THE EFFECT OF ENVIRONMENTAL CONDITIONS ON THE COMMUNITY DYNAMICS OF BIOFERTILIZER MICROORGANISMS
thesisposted on 06.05.2020, 00:24 by Shannon M Calder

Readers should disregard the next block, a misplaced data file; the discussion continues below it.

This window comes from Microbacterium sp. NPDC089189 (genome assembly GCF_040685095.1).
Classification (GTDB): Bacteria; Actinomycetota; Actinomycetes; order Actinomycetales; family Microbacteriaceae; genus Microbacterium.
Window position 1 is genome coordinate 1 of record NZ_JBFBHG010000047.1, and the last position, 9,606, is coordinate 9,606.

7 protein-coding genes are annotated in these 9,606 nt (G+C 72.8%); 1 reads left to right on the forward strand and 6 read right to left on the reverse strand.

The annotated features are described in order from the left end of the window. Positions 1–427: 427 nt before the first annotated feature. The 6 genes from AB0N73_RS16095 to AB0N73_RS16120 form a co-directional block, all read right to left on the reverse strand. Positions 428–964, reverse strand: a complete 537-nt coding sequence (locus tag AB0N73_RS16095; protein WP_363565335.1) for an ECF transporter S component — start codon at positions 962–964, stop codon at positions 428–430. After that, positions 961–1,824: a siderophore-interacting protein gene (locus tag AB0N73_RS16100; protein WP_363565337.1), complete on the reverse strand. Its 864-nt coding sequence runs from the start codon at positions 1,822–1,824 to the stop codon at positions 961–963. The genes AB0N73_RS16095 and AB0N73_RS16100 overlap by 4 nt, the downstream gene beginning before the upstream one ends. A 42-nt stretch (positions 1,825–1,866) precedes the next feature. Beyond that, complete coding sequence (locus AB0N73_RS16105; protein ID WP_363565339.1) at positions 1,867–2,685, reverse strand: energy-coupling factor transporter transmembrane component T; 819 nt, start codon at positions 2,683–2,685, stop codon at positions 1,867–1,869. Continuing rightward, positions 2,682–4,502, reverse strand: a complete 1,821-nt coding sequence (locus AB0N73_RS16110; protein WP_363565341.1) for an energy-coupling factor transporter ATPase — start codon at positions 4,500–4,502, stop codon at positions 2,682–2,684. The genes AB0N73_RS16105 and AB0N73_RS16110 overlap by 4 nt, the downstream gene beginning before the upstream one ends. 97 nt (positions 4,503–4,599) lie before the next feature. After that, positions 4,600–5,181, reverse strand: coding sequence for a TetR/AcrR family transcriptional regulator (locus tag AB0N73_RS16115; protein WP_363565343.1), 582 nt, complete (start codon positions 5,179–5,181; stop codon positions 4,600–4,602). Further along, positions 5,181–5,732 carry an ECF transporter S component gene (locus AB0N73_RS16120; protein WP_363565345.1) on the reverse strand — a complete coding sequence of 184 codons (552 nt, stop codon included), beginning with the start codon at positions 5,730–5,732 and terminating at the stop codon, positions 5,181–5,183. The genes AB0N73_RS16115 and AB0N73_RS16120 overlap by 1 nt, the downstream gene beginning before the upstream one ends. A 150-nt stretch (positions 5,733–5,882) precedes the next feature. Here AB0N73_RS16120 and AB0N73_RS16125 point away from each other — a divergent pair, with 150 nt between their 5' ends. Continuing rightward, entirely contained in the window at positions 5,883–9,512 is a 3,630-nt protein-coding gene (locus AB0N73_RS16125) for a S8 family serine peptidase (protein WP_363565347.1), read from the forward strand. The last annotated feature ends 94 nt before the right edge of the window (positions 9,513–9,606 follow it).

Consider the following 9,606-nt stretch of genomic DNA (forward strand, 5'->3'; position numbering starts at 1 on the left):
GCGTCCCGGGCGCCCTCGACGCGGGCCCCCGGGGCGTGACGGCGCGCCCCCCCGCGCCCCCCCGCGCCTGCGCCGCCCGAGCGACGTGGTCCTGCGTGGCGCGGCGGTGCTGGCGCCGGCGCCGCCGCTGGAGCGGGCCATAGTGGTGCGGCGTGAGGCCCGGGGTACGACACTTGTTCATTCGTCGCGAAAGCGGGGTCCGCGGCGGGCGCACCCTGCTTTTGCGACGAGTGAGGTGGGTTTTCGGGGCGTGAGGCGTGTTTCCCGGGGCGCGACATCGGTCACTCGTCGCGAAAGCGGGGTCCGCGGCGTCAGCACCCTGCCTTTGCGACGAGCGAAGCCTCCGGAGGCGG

Biofertilizers are broths containing beneficial microorganisms that are applied to soils to enhance crop production and soil fertility. The microbes in a biofertilizer enhance and drive natural processes such as nutrient transformation and cycling, organic matter decomposition, and gas emission. Environoc 401 manufactured by Biodyne-USA is described as an agricultural soil enhancer that is comprised of a consortium of beneficial microorganisms. Production of Environoc 401 is achieved by an incubation that begins with a concentrated lyophilized microbial consortium. The focus of this study is to try to understand the community dynamics that occur during the incubation process to help predict the proportions of individual strains and the overall metabolic activity of the microbial community in Environoc 401 under different conditions. In order to quantify individual strains in Environoc 401, species-specific primers were developed for use in quantitative-PCR. These primers were then used to quantify target strains in Environoc 401 broth stored at 22 °C and 27 °C for 1 month and sampled at time 0, 1 week, and 1 month to evaluate the effect of storage conditions on the microbial community. In general, Environoc 401 stored at 22 °C had greater substrate utilization richness compared to Environoc 401 stored at 27 °C, but only after 1 month. The microbial community within Environoc 401 stored at 27 °C after 1 month did not utilize any amines or phenolic compounds, while the communities stored at 22 °C did use these substrates. To evaluate the overall effect of Environoc 401 on plants and on the microbial activity in potting medium, the product was used in the potting soil of soybean plants grown in an environmental growth chamber. This study contained five treatments upon unifoliate emergence: a no treatment control, pesticide and chemical fertilizer, pesticide and biofertilizer (as Environoc 401), biofertilizer only, and chemical fertilizer only. Soil medium samples were collected from each treatment at the time of seed planting, 24 hrs before application, 24 hrs after application, 2 weeks after application, and 1 month after application. The soybean plants treated with Environoc 401 generally had the highest average total plant height, average number of leaves, average dry weight of leaves, stems, and roots, and the least acidic pH. Samples from both studies were also used to inoculate Biolog EcoPlates to assess changes in carbon-source utilization patterns for each condition and to generate Community-Level Physiological Profiles (CLPPs). Principle Component Analysis was performed on the CLPPs and diversity was also assessed using Shannon’s diversity indices for samples from both studies. The CLPPs for the storage samples clustered tightly after 1 week of storage, however, after 1 month of storage the two temperatures diverged greatly. The CLPPS for the soybean plant treatment samples clustered tightly 24 hours prior to treatment but varied greatly after treatment application. These results indicate that treatment application, storage time, and temperature affect carbon utilization within the microbial communities. These results are a reflection on the activity and health of the microbial community and future studies should explore changes taking place on a finer scale by targeting specific carbon sources or conditions.